V-safe Smartphone-based Active Safety Monitoring
V-safe is a CDC smartphone-based monitoring program for COVID-19 vaccine safety that became available in December of 2020 with the initial rollout of COVID-19 vaccines. The program uses text messaging and web-based surveys to check-in with vaccine recipients. It also allows recipients to report how they feel after each dose of vaccine, including the new 3rd dose for immune compromised people and for booster doses. And now, parents can enter data on behalf of adolescents who have been vaccinated.
CDC wants people to report even if they have no symptoms, because this helps to give a complete picture of what vaccine recipients are experiencing, rather than just collecting adverse events. This information also helps clinicians prepare patients for what to expect and to be able to reassure them that side effects are transient.
Within the program, recipients are also able to report medically attended health impact events that can be captured in a VAERS report after an interaction with a healthcare professional.
New V-safe Features for Existing Participants
New features in v-safe include the option to enter a third dose and the option to register a dependent. Parents and guardians can now enroll on behalf of their children, and all outreach goes to parent or guardian rather than the child. That’s been helpful and will become more important for younger ages to be included in V-safe.
New V-Safe Participants
New v-safe participants can register after any dose and begin reporting information to CDC. If coming in after the first dose, the program will allow the participants to enter data retrospectively if desired, as well as enter information on other vaccines given at the time of the COVID-19 injection. CDC plans to look at participant data from last flu season to analyze data about COVID-19 and flu shot co-administration.
Promoting V-safe in Practice
CDC has materials for promoting v-safe in the clinical setting that talk about the importance of v-safe at vaccination and encourage enrollment in the program.
Your Participation in V-safe Helps Protect All Americans from COVID-19; Here’s How:
It’s important to register and share each vaccination experience with v-safe because your data along with millions of other participants’ data in the U.S. are combined and analyzed by the CDC to help understand the health experiences people are having post-vaccination.
V-safe also offers a way for the CDC to communicate with the participants and offers unvaccinated Americans additional information about the safety profile of the COVID-19 vaccines so that they can feel more confident in getting vaccinated.
VAERS IS the Nation’s Early Warning System for Vaccine Safety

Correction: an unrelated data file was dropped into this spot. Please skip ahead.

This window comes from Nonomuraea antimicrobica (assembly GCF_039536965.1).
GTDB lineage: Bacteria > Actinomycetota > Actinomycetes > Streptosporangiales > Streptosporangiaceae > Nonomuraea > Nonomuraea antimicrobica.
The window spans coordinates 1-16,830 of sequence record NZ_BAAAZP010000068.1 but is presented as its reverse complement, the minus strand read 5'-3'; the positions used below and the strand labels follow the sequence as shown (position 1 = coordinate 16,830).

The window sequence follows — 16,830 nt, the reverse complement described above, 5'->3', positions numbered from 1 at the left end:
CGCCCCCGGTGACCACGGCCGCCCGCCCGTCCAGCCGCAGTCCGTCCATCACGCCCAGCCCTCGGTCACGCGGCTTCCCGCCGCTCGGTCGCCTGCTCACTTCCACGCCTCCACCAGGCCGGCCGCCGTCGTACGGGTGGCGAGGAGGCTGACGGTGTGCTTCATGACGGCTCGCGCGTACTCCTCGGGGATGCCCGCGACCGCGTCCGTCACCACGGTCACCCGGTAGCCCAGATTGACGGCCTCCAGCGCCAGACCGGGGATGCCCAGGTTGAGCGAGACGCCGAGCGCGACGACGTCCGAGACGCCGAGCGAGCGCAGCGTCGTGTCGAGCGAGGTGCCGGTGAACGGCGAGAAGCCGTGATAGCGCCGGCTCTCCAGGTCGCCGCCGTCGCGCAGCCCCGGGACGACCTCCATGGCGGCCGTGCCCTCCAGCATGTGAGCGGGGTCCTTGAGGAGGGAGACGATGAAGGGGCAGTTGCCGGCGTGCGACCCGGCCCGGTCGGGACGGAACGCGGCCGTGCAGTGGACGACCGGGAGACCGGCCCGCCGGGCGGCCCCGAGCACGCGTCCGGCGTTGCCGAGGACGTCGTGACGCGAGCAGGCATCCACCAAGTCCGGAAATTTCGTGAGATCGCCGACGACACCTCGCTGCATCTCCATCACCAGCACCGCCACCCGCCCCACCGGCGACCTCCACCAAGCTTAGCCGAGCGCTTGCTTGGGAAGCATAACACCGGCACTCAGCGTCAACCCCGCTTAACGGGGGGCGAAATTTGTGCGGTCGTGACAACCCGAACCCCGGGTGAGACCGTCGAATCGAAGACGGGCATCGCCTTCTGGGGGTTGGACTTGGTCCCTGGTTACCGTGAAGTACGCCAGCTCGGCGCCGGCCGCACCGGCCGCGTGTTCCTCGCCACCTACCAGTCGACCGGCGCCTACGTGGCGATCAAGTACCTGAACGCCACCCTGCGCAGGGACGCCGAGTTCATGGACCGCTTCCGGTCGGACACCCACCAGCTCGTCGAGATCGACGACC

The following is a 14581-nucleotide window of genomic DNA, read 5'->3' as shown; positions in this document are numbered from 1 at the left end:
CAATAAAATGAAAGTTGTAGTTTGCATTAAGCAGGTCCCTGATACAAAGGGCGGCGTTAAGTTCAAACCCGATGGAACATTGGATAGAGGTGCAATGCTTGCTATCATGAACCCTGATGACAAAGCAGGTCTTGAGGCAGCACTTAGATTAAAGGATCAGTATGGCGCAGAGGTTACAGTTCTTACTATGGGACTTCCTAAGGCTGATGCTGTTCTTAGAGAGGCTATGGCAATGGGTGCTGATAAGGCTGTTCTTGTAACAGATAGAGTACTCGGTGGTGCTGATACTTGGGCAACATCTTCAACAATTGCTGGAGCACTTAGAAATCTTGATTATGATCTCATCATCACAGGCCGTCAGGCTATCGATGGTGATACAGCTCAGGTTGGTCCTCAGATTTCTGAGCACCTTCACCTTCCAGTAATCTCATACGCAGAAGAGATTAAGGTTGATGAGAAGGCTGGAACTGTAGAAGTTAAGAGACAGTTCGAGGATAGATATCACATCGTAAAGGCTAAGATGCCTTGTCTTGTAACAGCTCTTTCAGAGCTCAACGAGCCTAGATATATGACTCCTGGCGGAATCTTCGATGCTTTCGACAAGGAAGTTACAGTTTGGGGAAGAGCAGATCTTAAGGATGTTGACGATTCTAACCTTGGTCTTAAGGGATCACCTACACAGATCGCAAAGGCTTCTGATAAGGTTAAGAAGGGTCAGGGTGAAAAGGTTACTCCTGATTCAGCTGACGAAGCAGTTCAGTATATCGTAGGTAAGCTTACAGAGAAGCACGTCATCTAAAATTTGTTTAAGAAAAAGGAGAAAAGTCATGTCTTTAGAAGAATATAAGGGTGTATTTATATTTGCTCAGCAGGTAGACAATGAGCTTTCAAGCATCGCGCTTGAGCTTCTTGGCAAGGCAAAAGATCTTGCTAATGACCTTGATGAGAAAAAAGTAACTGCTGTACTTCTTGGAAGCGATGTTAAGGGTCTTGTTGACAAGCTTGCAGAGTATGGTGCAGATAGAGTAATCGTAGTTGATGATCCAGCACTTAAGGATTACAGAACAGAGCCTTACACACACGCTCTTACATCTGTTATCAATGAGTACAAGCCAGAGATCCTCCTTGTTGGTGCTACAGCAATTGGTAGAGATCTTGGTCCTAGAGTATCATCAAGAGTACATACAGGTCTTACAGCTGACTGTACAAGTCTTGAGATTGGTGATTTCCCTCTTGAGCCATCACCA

VAERS is a nation-wide system that can rapidly detect potential safety problems and rare adverse events from vaccinations. VAERS accepts all reports from everyone regardless of the plausibility of the vaccine causing the event or the clinical seriousness of the event. VAERS gives the CDC very useful and rapid information that can be used to follow up on potential signals from other systems like the Vaccine Safety Datalink system. However, VAERS has limitations including incomplete reporting, incomplete information, and biases in reporting. VAERS data cannot determine cause and effect through the data acquired.
VAERS reporting information can be found at Vaers.hhs.gov.
For help you can call: 1-800-822-7967
Video instructions YouTube video that walks through how to complete a VAERS report: https://youtu.be/sbCWhcQADFE
EUA Requirements for Healthcare Providers to Report Adverse Events to VAERS Following COVID-19 Vaccine
For healthcare providers there are requirements to report an adverse event to the VAERS system. Events to report to VAERS include:
- Vaccine administration errors (whether or not associated with an adverse event)
- Serious adverse events regardless of causality, including:
- Life threatening adverse event
- Inpatient hospitalization or prolongation of existing hospitalization
- A persistent or significant incapacity or disruption of the ability to conduct normal life functions
- A congenital anomaly/birth defect
- An important medical event based on appropriate medical judgement that may jeopardize the individual and may require medical intervention to prevent one of the outcomes listed above
- Cases of Multisystem Inflammatory Syndrome
- Cases of COVID-19 that result in hospitalization or death
People participating in v-safe are can also report to VAERS, and the event will be matched to the VAERS report provided by a medical professional.
COVID-19 vaccine safety gets stronger with your participation and promotion. Healthcare providers need to encourage their patients to participate in v-safe and encourage adolescent enrollment and addition of booster dose reporting. Healthcare providers also need to continue to report adverse events and to respond to requests from VAERS.